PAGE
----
“It takes 20 years to build a reputation and five minutes to ruin it. If you think about that, you’ll do things differently.” – Warren Buffett
For Volkswagen, the second largest auto manufacturer in the world, it took 78 years to build its reputation and one day to lose it. Volkswagen Group has about 340 subsidiary companies. It has operations in 150 countries, including 100 production facilities. The company sells passenger cars under the Audi, Bentley, Lamborghini and Porsche brands, and motorcycles under the Ducati brand.
VW admitted installing software in diesel cars to dupe emissions control tests by making them test cleaner than they actually were—even using this information in their marketing campaign to promote these cars. Unfortunately for them, in 2014 a team of researchers at West Virginia University ran separate tests both in the lab and on the road and to their surprise the road tests showed 40 times more emissions. After 14 months of denials VW admitted they had installed “defeat” software that detected when the car’s emission system was being monitored in the lab and altered the results. As a result of the fallout, the company’s CEO resigned, criminal charges were filed, and losses are estimated to be in the billions.
No one will know for sure how much this lapse in judgment will cost Volkswagen in the long run. It makes you wonder who made the decision to cheat. Was it just one engineer, or a team of engineers? How far up the chain of command did it go? Did the CEO know? It doesn’t matter because he was forced to resign and the damage had been done.
This is yet another example of the need to add reputational risk to our list of risk issues. Damage to a firm’s reputation can result in lost revenue, increased operating cost, regulatory costs and destruction of shareholder value (VW stock was down 37% two days after they admitted cheating). It can also be triggered by an adverse or potentially criminal event, even if the company is not found guilty. Adverse events that are typically associated with reputation risk include ethics, safety, security, sustainability, quality and innovation. Reputational risk can also be a matter of corporate trust.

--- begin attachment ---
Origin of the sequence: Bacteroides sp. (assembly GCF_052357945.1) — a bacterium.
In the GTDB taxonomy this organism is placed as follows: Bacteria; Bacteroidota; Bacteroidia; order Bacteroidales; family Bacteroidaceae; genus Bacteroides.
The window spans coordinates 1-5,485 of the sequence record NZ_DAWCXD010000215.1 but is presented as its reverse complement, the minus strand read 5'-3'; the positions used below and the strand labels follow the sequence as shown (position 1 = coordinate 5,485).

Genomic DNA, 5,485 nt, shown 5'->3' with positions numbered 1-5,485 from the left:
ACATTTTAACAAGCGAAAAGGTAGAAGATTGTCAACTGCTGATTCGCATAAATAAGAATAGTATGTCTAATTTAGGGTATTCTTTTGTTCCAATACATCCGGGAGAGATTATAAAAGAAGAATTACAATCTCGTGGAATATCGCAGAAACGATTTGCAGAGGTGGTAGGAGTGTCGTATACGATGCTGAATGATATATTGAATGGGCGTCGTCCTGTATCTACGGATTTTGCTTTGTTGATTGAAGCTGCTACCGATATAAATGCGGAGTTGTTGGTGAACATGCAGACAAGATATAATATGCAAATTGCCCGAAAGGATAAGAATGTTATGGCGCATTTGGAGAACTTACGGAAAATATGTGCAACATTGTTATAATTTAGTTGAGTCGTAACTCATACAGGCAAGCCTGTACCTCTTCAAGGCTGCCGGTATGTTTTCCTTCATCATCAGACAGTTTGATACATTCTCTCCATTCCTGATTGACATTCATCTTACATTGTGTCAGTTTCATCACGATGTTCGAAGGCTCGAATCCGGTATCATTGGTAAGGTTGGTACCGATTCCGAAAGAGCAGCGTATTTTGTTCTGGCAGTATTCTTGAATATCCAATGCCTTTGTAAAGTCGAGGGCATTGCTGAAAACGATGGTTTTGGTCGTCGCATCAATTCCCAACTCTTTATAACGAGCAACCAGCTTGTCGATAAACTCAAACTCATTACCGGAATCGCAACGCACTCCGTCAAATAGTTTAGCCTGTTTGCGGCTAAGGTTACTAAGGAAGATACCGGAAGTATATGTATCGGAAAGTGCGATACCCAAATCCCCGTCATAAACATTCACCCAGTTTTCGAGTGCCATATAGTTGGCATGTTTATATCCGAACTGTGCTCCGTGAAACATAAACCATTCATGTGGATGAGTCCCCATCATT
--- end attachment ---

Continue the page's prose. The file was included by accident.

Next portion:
This damage is not always limited to one company and often embroils others. Just ask former employees of Arthur Anderson. The company, founded in 1913, was formally one of the big five accounting firms until it was found guilty of criminal charges in its handling of the auditing of Enron, an energy, commodities, and services company based in Texas. Arthur Anderson managed the firm he founded until his died in 1947. He had a reputation of being a committed supporter of high standards in the accounting industry; and was known for his honesty and his argument that an accountant’s responsibility was to investors, not their clients’ management. According to employees, during the early years an executive from a local utility approached Andersen to sign off on accounts containing flawed accounting, or else face the loss of a major client. Andersen refused without thinking twice, replying that there was “not enough money in the city of Chicago” to make him do it. For many years, Andersen’s motto was “Think straight, talk straight.” If the Arthur Anderson auditors had followed the advice of its founder, however, they might still be around today.
As for Enron, before its bankruptcy in 2001 the company employed about 20,000 staff and claimed revenues of nearly $111 billion during 2000. Fortune magazine named it “America’s Most Innovative Company” for six consecutive years. But eventually top executives Jeff Skilling and Ken Lay were convicted of securities fraud and other charges. Lay died before serving any prison time, while Skilling received a 24-year sentence and could be released as early as 2017. The fallout hit their employees hard and cost many of them their 401(k) retirement. This prompted congress to change the laws to limiting ownership of company stock in 401(k)’s, and perhaps was the catalyst for Sarbanes-Oxley legislation.
An effective approach to managing reputational risk is to address it before, during and after a crisis. Crisis management will be critically important in handling major reputation problems. It begins with identifying risks and putting controls in place to limit the damage. All this needs to be done before a crisis hits, rather than developing a crisis management strategy when your back is against the wall—a good offense is the best defense. So make sure your “blind side” is well-protected. While protecting your company’s reputation and brand can be challenging, being prepared is critical.